Allow me a moment of nostalgia.
I was speaking to a group of new freshmen at the institution of higher learning that funds my wine habit. As part of answering a question, I came out, for some reason, with, "You got your peanut butter in my chocolate…"
No one batted an eye. They had no clue. An entire generation of college students raised without "two great tastes that taste great together."
(Honestly, I don't remember the exact context -- and the Sweet Partner in Crime can attest that such a thing is fairly common.)
After the "jeez, you're getting' old" bell stopped ringing much later that evening, I decided to drown my sorrows a bit -- and what better way to honor that little piece of popular culture than with wines based on a similar principle.
Blending wines made from different grapes is almost as old as winemaking itself. Someone realized early on that proper proportions of different varietals greatly improve a wine's overall flavor. For instance, many cabernet sauvignons are bottled after being mixed with a touch of cabernet franc. This blend takes the edge off the tannin and brightens the fruit. Some wine growing areas even have laws requiring wines to be blended.
The French refer to a blended wine as a "cuvée." Literally translated, "cuvée" means "vat" -- which makes sense if you think about it. Cuvées were initially cheap table wine. The term has broadened significantly. Wine growers in Bordeaux and the Rhone valley specialize in cuvées. Practically all the wines from these regions, from inexpensive bistro wine to expensive first growth Bordeaux, are cuvées. Heck, Chateauneuf-de-Pape (a famous Rhone wine) is a blend of up to 13 different grapes!
American wine growers wanted to get in on the act. However, the growers couldn't call their wines "Bordeaux," obviously, and ATF regulations required a wine to be at least 75% of a single grape to be officially "named." If it wasn't 75%, it had to be labeled "table wine," which was unfortunate, considering the quality. In 1988, some California wine growers made up the term "Meritage" for blends of California grapes made in the style of French wine.
Meritage was the standard term for a bit -- but the growers discovered that few among the "normal" wine drinkers knew what the heck it meant. Then came the "Proprietary Blend" -- which basically meant that they'd put whatever they wanted in it. This was followed by "Rhone style" to add an element of gravitas. Finally, as with most things, we've come full circle. Many better American wineries are releasing "cuvees." In France, Georges DuBeouf has started making surprisingly decent blends out of leftover grapes -- called "Cuvée Blanc" and "Cuvée Rouge." Go figure.
Blended wines can be hit or miss. If the proportions are off, then the wine can end up a weak, flabby mess -- especially inexpensive blends. There are, however, many meritages with merit:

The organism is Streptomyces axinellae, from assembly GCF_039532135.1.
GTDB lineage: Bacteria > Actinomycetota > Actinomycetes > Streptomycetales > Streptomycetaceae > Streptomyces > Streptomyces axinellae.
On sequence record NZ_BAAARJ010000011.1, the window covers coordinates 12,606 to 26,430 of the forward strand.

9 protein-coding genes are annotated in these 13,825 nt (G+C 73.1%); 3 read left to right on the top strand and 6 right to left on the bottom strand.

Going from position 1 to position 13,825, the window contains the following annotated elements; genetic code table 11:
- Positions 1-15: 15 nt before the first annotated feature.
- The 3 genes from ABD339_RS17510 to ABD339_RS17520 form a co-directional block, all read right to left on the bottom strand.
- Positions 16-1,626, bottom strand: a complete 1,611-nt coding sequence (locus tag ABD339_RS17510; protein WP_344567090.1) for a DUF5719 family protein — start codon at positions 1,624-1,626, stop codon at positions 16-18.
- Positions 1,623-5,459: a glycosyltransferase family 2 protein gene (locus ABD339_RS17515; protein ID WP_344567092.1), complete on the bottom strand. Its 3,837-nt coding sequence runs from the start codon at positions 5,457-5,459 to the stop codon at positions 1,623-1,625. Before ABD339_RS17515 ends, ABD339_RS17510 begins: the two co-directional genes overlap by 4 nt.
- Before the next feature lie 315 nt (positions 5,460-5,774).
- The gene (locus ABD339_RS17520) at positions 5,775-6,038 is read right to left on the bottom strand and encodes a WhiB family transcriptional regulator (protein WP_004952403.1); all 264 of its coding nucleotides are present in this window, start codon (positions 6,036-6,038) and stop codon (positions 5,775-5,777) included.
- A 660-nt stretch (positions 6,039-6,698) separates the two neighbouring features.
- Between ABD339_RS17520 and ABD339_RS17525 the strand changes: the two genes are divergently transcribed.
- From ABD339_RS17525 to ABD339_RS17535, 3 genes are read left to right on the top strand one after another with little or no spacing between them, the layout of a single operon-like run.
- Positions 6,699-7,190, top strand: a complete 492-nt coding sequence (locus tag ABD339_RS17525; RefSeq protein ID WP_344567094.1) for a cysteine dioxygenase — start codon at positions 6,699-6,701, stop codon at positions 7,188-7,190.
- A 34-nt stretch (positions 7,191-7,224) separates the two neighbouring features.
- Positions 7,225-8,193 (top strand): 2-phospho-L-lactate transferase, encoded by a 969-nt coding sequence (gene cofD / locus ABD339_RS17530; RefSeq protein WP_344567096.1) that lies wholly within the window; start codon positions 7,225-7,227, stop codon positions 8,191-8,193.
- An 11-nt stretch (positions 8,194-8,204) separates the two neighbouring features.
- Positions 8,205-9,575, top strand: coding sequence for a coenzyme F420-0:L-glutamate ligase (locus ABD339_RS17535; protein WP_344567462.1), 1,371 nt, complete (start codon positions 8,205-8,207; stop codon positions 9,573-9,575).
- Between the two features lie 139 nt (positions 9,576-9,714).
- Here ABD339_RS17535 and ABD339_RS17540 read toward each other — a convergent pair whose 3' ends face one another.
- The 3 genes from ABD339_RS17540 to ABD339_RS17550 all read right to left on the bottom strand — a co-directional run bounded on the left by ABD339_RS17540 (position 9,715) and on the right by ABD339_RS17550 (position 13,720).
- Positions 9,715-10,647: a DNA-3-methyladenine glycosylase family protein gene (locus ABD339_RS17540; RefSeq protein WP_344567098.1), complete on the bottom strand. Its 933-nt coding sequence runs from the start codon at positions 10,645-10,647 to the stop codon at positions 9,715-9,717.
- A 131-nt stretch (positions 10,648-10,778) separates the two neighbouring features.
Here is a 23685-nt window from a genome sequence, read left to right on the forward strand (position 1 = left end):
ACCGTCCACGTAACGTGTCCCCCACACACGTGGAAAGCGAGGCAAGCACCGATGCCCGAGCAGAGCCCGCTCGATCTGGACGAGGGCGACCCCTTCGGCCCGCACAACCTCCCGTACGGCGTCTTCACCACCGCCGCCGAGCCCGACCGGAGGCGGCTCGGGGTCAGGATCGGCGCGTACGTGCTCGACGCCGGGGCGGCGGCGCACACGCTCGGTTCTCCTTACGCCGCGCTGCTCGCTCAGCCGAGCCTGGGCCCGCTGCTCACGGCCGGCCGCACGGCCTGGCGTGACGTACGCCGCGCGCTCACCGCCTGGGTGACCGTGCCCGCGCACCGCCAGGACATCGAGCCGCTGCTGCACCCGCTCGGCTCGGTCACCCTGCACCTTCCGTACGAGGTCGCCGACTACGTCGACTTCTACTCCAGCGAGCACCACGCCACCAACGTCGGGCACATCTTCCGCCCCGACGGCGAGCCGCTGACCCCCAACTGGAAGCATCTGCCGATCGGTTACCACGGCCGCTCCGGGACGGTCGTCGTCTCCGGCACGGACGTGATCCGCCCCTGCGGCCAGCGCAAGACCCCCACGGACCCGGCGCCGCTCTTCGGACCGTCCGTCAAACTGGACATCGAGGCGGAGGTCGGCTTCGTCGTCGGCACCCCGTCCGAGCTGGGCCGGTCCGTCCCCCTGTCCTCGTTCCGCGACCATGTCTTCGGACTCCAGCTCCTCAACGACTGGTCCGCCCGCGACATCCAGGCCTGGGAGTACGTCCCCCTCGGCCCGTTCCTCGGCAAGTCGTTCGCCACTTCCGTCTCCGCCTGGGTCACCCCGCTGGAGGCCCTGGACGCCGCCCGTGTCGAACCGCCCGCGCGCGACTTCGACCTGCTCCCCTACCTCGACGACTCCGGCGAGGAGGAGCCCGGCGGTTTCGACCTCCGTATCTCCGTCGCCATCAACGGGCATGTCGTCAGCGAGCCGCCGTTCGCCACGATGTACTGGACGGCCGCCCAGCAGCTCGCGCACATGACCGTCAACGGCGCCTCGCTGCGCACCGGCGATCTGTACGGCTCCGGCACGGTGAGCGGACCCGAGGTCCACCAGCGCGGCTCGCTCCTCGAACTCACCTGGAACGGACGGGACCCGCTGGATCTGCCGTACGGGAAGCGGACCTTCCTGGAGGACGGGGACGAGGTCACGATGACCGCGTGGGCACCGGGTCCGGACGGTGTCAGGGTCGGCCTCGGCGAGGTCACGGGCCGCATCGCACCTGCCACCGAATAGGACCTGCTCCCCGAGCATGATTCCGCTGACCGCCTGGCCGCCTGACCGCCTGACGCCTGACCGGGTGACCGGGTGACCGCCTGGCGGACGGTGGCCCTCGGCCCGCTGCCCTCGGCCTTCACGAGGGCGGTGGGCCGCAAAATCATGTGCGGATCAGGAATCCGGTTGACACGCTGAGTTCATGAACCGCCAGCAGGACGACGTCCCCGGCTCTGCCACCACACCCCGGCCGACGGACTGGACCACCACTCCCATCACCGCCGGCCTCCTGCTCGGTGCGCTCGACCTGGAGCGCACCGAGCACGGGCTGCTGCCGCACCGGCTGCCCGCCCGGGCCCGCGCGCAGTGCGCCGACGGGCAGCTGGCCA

Oakley 2005 fourWHITES -- "It's very pretty," announced the Sweet Partner in Crime. This blend from Cline Cellars combines Gewurztraminer, Palomino (the grape from which sherry is made), Viognier, and Malvasia. I've never heard of that last grape. Honey and flowers on the nose like a viognier, a little of that sherry bite with the peach and citrus flavor, and a finish with a pepper like gewürztraminer. This one would be absolutely scrumptious with a salad with some mandarin oranges or something like bruschetta with fresh garden tomatoes and some balsamic vinegar. A steal at $7-9.
Toad Hollow "Erik's the Red" Proprietary Blend -- You want to talk about a serious blend? This wine has eighteen different grapes in the mix. It doesn't exactly follow any specific style -- rather, it's simply a tasty, full red. This wine has plenty of nice, deep flavors. Big dark fruit on the nose, coupled with a little of that Russian River valley boldness. The taste is soft and full of blackberries. The finish is long and fruity. While not very tannic, it's got enough muscle to hold up against some pretty hefty food pairings. It would go pretty well with a prime rib, I'd imagine -- but it's a really scrumptious companion for some dark chocolate. A good, solid, kick-back-and drink wine. $11-13.
Rosenblum Chateau La Paws 2005 Cote du Bone Roan -- One of my favorite French wines is Cotes-du-Rhone. The occasional problem with a CDR is that the earthy character of the wine often overwhelms the fruit, leaving it tasting flat. Rosenblum Cellars, known best for their Zinfandels, decided to do the Sonoma Twist with a Rhone style wine. They blended some of their Zinfandel with some of the traditional grapes of CDR (Syrah, Carignane, Mourvedre). The addition of Zinfandel creates an interesting nice balance -- a fruity wine with an earthy "backbone." The nose is plummy and spicy. It's a very big wine, as you'd probably expect. Lots more plum and smoke flavors. The finish has enough tannin to make it interesting, instead of trailing off into alcohol as many Zins do. We cracked this one simply by chance when we grilled up some marinated ostrich steaks with this. Yum! Simply put, this was one of the best grill pairings I've had in a long time. A filet mignon would also be scrumptious here. Give it a try. You won't be disappointed. $10-13.